On June 26th, 2015 the European Young Innovators Forum (EYIF), Euromentors and five of the latter’s European hubs cooperated in organizing the Youth Innovation Week. The event was launched in Warsaw, Poland, by Co-Founder and Vice President of EYIF Nicholas Zylberglajt, who talked about the future European innovators and entrepreneurs could build together.
Since 2010 Europe has seen a boom in entrepreneurship and innovation all across the continent. It was not only about the cities Berlin, Paris or London. Barcelona, Madrid, Amsterdam, Stockholm and Helsinki joined the fast-moving momentum as well. In addition, new ecosystems began to emerge in Central and Eastern European cities like Warsaw, Krakόw or Tallinn. These developments were further accompanied by a 600 % increase in startup investments.
“Startup” is a word that has been around for some time now. European leaders are constantly on the lookout for ways to encourage entrepreneurial spirit and big companies are supporting startup engagement. Initiatives such as StartUp Delta, Tech Nation, French Tech or various startup competitions established by the member states, indicate that there is a keen interest in continuing the startup wave. The movement is also being propped by the European Commission’s StartUp Europe initiative and Digital Single Market strategy.
Following the above aspirations, the Youth Innovation Week focused on trends and developments in youth innovation with special regard to local ecosystems. Furthermore, attention was drawn to the adjustments necessary to foster the development of European startups as well as to encourage youth innovation and growth on both local and European level. The topics where covered in a series of 5 events, which took place in 5 European cities – Warsaw, Cluj, Nicosia, Barcelona and London – from 26th thru 30th June, and set the stage for UnConvention, an annual gathering of innovators and startups in Brussels.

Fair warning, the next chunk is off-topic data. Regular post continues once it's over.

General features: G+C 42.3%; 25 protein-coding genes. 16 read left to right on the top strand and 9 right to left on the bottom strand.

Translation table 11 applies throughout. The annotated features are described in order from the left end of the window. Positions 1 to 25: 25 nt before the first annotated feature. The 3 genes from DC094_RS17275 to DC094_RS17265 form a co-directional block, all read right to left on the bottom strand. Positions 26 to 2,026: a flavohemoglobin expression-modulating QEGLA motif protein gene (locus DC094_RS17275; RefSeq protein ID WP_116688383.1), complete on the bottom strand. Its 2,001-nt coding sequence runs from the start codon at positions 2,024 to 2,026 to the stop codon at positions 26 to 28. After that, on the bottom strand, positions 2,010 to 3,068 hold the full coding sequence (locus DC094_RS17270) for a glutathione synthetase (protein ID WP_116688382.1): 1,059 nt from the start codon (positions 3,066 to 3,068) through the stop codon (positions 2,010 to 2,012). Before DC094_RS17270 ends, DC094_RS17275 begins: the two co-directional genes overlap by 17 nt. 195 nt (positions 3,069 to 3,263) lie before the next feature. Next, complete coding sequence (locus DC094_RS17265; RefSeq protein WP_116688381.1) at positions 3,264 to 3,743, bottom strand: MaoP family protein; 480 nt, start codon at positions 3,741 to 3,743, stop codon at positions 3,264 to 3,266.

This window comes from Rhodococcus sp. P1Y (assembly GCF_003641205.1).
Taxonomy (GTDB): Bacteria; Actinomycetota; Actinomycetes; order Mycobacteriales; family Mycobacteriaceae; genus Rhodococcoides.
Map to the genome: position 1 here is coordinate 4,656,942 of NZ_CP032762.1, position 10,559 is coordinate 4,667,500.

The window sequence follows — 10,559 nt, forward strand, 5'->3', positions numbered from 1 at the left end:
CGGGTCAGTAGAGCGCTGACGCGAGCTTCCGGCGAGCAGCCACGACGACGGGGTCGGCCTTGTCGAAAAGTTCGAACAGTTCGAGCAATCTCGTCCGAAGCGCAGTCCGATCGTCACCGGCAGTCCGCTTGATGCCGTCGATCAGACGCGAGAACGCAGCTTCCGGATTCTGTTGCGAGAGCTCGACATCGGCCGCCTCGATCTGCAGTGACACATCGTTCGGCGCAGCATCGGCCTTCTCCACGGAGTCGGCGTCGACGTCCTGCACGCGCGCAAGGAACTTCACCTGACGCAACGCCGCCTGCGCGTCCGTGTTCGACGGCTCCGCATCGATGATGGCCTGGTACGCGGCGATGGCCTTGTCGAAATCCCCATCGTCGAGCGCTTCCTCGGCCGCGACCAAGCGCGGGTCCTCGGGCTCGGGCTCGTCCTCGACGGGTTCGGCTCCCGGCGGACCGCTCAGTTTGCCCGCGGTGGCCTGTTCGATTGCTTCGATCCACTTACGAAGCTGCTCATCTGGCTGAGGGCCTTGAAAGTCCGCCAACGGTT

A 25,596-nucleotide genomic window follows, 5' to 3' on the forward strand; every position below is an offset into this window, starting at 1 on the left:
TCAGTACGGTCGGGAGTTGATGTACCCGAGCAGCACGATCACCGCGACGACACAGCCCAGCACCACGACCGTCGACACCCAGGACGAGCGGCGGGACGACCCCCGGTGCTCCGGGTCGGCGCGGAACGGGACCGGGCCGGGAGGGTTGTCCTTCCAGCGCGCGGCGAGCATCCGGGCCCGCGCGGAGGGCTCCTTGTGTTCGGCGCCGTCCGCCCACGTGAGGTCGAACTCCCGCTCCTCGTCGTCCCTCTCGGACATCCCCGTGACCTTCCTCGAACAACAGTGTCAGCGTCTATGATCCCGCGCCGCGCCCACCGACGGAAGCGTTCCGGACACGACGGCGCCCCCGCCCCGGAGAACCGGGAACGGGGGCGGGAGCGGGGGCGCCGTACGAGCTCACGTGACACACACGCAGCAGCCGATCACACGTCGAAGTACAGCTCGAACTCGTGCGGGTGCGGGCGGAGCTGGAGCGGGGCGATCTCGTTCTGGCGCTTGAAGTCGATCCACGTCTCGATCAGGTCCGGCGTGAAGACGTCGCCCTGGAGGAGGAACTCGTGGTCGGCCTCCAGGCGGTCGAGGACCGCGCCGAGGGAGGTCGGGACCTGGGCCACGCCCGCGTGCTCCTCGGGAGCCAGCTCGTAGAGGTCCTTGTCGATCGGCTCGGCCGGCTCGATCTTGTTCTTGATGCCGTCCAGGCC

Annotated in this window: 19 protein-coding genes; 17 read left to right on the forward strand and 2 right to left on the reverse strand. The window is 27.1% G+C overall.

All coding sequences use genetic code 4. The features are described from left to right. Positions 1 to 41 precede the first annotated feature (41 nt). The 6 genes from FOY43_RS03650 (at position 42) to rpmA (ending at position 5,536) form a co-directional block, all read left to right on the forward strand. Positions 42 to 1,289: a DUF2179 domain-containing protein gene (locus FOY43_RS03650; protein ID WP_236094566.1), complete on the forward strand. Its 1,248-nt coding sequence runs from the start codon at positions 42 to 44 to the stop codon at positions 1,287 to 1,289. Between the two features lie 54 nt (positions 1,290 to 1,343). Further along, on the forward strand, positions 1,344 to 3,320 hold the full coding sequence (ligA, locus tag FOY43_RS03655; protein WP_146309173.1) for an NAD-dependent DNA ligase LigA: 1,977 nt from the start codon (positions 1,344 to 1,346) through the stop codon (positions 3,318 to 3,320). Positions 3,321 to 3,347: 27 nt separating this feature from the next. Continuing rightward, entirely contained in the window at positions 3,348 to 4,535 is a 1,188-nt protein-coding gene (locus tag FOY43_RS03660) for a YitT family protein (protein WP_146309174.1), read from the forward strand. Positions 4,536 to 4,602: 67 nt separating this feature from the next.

Attendees included entrepreneurs, intellectuals, researchers, journalists and editors, media activists, marketing and social media experts, among many others, all of whom shared the common goal to create synergies between culture, digital society and politics.
Politically, the year 2016 was marked by the British exit from the European Union. Its aftermath left an overall atmosphere of uncertainty. For this reason, the European Young Innovators Forum organized a policy session at the European Parliament. Thought leaders and senior experts were invited to discuss the possible consequences of Brexit for startups.
Eva Paunova, member of the parliament and the host of the event, opened the panel by emphasizing that drafting legislation for startups was a challenging undertaking, since it was a slow process that would usually last longer than the issues at hand. In her opinion, Brexit was in fact a wake-up call for politicians to get things done in a faster fashion.
On the other hand, Nicholas Zylberglajt voiced his concern that Brexit could make it difficult for the UK to attract talent from Europe. At the same time, he stated that it remained uncertain if investment funds would remain in the UK.
Simon Schaefer from Factory mentioned that it was necessary to explore why some of the startups failed, and not only concentrate on the ones who succeeded. He also pointed out that instead of ‘managing innovation’, the true task was to create a framework in which innovation could take place.